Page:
Proper property upkeep props up prosperity, says city
By Eric Czarnik
Posted February 24, 2014
STERLING HEIGHTS — Home is where the heart is, and in Sterling Heights, it’s also where property values are increasing.
At a Feb. 18 Sterling Heights City Council meeting, City Manager Mark Vanderpool took time to praise the findings of a list of property value rankings that he said come from the Detroit News.
According to a chart of 2013 home values in the tri-county metro Detroit area, Sterling Heights scored second place with an increase of 16.8 percent. Only the city of Utica received a larger boost, 17.76 percent.
“This is a good rate of return, in most cases, on an individual’s largest asset: their home,” Vanderpool said. “Certainly, on paper, you want to see a large asset like that returning to some normalcy and gaining back some of the losses.”
The city outperformed the Oakland County average of an 8.38 percent increase, and it further exceeded Macomb County’s average increase of 4.78 percent.
Not too far behind was Sterling Heights’ neighbor to the south, Warren, with a 10.6 percent increase in home values. To contrast, Detroit had a drop, with negative 14.79 percent, and Highland Park scored lowest with negative 17.56 percent.
Vanderpool, referencing Michigan’s Headlee Amendment, pointed out that while property values generally increased by much, a property’s actual taxable value is either capped at the rate of inflation or capped at 5 percent, whichever is lesser. The rate of inflation would be 1.6 percent in this case, he said.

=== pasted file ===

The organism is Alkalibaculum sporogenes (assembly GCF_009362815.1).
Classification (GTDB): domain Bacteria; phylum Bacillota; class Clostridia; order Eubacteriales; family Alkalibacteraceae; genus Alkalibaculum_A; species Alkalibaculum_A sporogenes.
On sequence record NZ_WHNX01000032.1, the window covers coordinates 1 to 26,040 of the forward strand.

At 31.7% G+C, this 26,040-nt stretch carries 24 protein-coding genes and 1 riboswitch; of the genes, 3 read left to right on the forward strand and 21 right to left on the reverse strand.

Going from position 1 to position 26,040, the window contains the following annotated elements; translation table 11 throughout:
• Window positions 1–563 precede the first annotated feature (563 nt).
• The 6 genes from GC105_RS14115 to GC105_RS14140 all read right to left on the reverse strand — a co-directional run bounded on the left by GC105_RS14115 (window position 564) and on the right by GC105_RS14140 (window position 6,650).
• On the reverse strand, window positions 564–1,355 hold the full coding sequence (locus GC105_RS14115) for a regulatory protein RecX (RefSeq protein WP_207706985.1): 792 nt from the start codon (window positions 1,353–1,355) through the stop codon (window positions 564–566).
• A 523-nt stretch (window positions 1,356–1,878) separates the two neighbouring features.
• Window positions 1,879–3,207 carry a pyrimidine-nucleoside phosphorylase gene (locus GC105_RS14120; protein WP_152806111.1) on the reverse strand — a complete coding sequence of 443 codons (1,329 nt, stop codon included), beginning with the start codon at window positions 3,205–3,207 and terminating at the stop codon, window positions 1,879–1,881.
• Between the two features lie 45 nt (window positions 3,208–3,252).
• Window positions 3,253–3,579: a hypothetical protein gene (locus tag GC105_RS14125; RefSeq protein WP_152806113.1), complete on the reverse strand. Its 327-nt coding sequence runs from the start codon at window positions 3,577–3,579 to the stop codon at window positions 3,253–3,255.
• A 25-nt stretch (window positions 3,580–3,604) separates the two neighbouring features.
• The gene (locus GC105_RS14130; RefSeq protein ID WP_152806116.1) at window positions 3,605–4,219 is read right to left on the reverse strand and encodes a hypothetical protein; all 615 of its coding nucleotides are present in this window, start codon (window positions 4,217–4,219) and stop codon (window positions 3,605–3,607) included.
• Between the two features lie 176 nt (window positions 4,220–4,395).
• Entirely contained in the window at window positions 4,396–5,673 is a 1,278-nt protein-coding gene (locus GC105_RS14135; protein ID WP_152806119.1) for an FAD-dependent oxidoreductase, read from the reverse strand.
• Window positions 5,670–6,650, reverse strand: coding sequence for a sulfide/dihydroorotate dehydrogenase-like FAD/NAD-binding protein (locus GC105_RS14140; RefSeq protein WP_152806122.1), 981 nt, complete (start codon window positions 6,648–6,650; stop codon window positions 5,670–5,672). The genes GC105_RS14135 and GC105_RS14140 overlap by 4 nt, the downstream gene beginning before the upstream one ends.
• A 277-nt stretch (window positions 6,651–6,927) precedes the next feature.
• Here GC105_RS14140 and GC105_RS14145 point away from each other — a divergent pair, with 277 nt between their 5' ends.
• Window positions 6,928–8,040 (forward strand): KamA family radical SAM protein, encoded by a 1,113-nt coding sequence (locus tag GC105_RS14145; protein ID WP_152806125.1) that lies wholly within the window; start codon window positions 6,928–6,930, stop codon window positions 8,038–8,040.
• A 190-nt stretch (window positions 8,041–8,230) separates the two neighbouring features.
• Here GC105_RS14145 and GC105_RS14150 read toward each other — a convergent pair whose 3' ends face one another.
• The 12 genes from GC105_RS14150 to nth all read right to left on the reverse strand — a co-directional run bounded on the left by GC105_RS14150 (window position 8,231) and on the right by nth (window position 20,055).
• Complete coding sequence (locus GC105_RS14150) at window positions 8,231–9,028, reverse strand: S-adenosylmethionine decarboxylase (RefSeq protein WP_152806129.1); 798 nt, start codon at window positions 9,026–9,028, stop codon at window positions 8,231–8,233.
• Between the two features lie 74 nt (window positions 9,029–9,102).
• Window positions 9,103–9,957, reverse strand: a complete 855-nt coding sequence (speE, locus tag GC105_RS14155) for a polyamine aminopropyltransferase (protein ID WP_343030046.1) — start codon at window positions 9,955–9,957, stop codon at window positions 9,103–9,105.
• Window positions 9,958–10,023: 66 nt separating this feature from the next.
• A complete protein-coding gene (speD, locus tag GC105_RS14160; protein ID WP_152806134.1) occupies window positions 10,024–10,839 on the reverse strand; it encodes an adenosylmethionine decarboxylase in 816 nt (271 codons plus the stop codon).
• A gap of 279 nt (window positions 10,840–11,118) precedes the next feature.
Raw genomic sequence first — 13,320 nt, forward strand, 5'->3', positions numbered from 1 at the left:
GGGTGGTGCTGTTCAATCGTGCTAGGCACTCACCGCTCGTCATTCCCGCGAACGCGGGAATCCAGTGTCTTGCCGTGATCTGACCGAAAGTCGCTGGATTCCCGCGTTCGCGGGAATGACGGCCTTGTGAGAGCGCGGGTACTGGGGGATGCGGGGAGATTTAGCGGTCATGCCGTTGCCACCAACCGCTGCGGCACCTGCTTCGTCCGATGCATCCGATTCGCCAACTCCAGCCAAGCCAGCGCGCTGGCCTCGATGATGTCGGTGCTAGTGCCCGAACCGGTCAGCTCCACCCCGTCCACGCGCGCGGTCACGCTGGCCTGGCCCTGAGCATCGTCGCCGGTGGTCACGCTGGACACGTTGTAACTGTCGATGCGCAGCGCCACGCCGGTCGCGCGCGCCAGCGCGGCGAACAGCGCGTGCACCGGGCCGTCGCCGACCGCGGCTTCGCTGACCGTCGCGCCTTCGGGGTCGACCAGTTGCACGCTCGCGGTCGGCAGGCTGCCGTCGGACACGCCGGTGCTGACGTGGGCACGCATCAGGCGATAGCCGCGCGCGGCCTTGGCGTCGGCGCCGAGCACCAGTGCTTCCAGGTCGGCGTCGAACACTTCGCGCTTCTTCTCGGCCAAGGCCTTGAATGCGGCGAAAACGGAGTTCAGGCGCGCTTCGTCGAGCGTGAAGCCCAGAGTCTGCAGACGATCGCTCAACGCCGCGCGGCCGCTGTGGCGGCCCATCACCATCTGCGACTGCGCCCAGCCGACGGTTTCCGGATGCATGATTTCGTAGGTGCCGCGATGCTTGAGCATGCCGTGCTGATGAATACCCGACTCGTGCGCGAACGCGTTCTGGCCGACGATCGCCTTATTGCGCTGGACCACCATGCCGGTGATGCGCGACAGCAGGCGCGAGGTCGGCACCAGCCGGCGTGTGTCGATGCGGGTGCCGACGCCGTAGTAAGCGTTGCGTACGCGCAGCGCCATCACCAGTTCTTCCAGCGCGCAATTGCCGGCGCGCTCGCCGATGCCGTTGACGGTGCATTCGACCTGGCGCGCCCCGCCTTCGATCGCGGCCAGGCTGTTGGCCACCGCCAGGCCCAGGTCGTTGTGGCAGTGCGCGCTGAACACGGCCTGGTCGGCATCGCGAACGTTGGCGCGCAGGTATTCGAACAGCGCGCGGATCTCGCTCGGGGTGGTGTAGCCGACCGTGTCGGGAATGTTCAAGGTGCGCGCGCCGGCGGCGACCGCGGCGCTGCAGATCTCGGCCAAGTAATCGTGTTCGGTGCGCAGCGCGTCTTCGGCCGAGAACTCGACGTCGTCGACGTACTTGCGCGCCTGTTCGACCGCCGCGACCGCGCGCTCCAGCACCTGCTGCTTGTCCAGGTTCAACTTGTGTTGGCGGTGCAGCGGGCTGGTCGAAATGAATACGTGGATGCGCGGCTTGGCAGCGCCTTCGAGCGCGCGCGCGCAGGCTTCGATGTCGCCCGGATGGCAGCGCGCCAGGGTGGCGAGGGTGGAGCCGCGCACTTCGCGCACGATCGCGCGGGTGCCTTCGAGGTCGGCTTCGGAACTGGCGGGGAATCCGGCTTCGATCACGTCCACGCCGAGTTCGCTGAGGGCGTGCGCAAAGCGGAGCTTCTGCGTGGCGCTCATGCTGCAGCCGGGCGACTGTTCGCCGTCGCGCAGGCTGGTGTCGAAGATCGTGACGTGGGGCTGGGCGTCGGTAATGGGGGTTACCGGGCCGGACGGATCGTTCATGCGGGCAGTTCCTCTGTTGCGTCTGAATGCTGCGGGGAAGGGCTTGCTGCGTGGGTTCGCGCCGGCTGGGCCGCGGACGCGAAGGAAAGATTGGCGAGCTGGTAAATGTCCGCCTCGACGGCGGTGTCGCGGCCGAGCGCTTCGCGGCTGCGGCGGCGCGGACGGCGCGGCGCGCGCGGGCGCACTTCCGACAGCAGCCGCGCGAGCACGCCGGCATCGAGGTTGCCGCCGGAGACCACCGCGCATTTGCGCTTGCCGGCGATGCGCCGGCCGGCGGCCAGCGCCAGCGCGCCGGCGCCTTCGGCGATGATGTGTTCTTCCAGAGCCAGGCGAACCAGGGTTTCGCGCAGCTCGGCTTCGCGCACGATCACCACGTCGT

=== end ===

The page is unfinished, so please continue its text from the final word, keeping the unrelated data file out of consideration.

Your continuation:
The city manager said the city’s active efforts to enforce its property maintenance code and check up on vacant and foreclosed properties are at least partially responsible for the increase.
Vanderpool said an estimated 8,500 properties were improved through the city’s SHINE program, which stands for Sterling Heights Initiative for Neighborhood Excellence.
The city’s biannual Pride and SHINE Day calls for residents and volunteers to spruce up properties for residents who are low income or otherwise unable to do so.
In a Jan. 28 strategic planning session, Vanderpool commented that Sterling Heights was on course to overtake Warren in becoming the third most populous city in Michigan. He said Sterling Heights is one of the few major cities in the state to gain population in the 2010 census.
At the same January meeting, City Development Manager Denice Gerstenberg said the city has taken more steps to proactively seek out property maintenance problems.
The city has received fewer complaints of violations — in the second half of 2013, officials only received 1,233 complaints, compared to 1,756 in the second half of 2012.
“That’s a 30 percent reduction in complaints received,” she said.
Learn more about Sterling Heights at www.sterling-heights.net or by calling (586) 446-2489.
About the author
Staff Writer Eric Czarnik reports on Sterling Heights and Utica Community Schools, and he writes a weekly auto column. He is a Wayne State University graduate who has been employed at C & G Newspapers since 2007.
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